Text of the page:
It’s the Right Thing to Do: The Voices of Seven White Culturally Responsive Professors of Education
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Many scholars have noted that the lack of diversity among professors contributes to the imbalanced success rates between White students and students of color. They argue that it is important for professors to be culturally responsive so that they can understand their students’ cultural differences and how those differences impact their learning. A substantial amount of literature has been written on defining culturally responsive pedagogy and theoretical and practical approaches to reaching students of varying backgrounds. However, there is a void the voices of the experiences of White professors, which can inform others about significant issues concerning culturally responsive teaching in higher education. The goal of the study was to explore what motivates white educators to become culturally responsive, their processes of transformation and how have they transformed self and pedagogy as a result. This qualitative study focused on seven White culturally responsive professors (3 men, 4 women) who specialized in adult education, higher education and other related education fields. The researcher used thematic analysis to determine the ways in which White educators deal with the issue of race in their classroom and also other differences such as but not limited to class, gender, nationality, and language. The data revealed that there were four broad themes: personal convictions, processes of transformation, components of culturally responsive teaching and challenges to being culturally responsive. These themes highlighted the motivations of the professors to pursue cultural responsiveness as means of teaching, factors that led to their transformation, specific concentrations in their instructional practice and the internal and external difficulties they faced. The findings indicated that the participants in this study were motivated primarily out of their strong convictions about education, in particular, the belief that it was their moral obligation to be culturally responsive in order to create a better society. Secondly, the data uncovered that the influence, collaboration, and support of like-minded peers inspired and encouraged them to grow in cultural responsiveness. As the professors changed in their understanding about sociocultural differences and equality, their pedagogy transformed to match their values. The findings also suggest that White professors have experiences that are different from their colleagues of color and that culturally responsiveness requires deep reflection, critical and deliberate pedagogy and emotional stamina. The last chapter is provides implications and recommendations for future research, policy and practice.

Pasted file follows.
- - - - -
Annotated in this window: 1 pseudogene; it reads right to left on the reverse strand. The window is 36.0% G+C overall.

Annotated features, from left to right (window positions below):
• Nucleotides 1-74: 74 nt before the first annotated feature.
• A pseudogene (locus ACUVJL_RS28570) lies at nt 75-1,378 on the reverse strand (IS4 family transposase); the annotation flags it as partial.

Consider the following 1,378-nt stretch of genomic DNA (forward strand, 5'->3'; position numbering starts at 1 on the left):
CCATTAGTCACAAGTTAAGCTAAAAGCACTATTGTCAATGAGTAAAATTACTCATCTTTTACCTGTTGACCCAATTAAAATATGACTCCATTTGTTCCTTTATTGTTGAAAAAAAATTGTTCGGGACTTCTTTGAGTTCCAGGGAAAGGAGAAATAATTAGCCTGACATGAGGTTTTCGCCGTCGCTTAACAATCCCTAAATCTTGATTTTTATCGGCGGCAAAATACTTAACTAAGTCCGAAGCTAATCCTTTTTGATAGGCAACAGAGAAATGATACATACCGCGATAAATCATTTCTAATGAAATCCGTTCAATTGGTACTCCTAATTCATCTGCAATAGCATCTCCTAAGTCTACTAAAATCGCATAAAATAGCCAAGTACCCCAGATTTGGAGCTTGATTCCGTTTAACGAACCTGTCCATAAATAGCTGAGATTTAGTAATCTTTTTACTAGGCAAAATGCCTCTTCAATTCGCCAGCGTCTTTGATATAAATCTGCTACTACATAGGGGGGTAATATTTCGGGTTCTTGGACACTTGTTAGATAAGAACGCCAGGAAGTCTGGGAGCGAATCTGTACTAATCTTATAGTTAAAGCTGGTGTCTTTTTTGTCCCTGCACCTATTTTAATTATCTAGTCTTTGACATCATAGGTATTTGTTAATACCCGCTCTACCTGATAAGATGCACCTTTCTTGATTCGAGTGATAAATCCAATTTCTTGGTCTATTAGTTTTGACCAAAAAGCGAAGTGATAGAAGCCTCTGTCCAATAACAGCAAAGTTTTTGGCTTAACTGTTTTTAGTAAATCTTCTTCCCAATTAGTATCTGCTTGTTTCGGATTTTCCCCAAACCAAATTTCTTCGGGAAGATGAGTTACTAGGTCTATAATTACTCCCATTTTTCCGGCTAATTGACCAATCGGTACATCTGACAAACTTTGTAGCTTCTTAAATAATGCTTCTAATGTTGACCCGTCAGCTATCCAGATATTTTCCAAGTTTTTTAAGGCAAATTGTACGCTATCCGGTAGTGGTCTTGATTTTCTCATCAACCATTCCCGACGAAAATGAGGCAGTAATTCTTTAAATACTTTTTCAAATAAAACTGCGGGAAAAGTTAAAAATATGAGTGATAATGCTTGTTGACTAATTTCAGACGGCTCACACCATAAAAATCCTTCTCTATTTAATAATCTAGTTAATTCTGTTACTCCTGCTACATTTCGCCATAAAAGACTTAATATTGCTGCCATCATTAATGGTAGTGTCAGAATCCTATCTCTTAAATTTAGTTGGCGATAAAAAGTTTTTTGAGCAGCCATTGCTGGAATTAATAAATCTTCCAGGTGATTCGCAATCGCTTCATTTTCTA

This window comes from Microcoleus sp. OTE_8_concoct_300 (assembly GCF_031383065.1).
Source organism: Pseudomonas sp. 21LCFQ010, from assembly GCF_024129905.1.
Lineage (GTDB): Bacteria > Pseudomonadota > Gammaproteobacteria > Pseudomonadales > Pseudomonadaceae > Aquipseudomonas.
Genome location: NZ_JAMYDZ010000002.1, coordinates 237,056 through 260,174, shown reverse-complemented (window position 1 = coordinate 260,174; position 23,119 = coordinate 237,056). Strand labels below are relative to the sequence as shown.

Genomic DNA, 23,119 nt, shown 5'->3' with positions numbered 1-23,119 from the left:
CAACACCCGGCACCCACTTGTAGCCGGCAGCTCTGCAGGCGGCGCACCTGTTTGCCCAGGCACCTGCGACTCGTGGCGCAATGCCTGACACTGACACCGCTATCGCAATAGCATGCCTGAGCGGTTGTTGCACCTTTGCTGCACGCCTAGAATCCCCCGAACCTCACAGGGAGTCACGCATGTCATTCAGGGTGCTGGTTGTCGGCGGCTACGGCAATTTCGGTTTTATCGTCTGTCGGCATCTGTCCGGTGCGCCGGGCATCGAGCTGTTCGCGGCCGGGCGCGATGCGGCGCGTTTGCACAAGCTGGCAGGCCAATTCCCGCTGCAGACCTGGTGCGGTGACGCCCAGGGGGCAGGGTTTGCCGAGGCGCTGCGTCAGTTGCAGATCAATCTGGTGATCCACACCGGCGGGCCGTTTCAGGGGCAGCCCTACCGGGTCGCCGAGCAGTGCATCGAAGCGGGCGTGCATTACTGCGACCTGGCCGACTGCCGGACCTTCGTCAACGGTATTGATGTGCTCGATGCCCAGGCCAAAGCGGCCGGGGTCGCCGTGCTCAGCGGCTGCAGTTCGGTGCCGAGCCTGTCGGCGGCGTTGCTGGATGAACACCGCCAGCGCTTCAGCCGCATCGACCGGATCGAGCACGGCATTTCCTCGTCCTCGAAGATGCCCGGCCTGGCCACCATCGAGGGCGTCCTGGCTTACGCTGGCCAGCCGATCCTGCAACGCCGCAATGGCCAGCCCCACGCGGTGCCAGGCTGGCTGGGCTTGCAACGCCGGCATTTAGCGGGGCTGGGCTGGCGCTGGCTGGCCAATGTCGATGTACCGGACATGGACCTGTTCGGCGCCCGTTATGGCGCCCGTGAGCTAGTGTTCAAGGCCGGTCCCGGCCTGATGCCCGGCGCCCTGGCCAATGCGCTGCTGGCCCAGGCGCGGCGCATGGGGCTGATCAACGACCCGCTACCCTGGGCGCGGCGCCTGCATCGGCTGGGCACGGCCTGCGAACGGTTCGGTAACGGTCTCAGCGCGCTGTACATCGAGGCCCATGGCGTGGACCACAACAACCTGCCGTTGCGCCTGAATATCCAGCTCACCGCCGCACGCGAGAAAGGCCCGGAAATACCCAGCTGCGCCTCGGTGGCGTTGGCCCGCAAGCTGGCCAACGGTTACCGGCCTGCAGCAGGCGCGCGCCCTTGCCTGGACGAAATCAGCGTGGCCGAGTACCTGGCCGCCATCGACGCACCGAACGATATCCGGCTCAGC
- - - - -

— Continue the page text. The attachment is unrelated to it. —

Jenkins, China MeKel (2015). It’s the Right Thing to Do: The Voices of Seven White Culturally Responsive Professors of Education. Doctoral dissertation, Texas A & M University. Available electronically from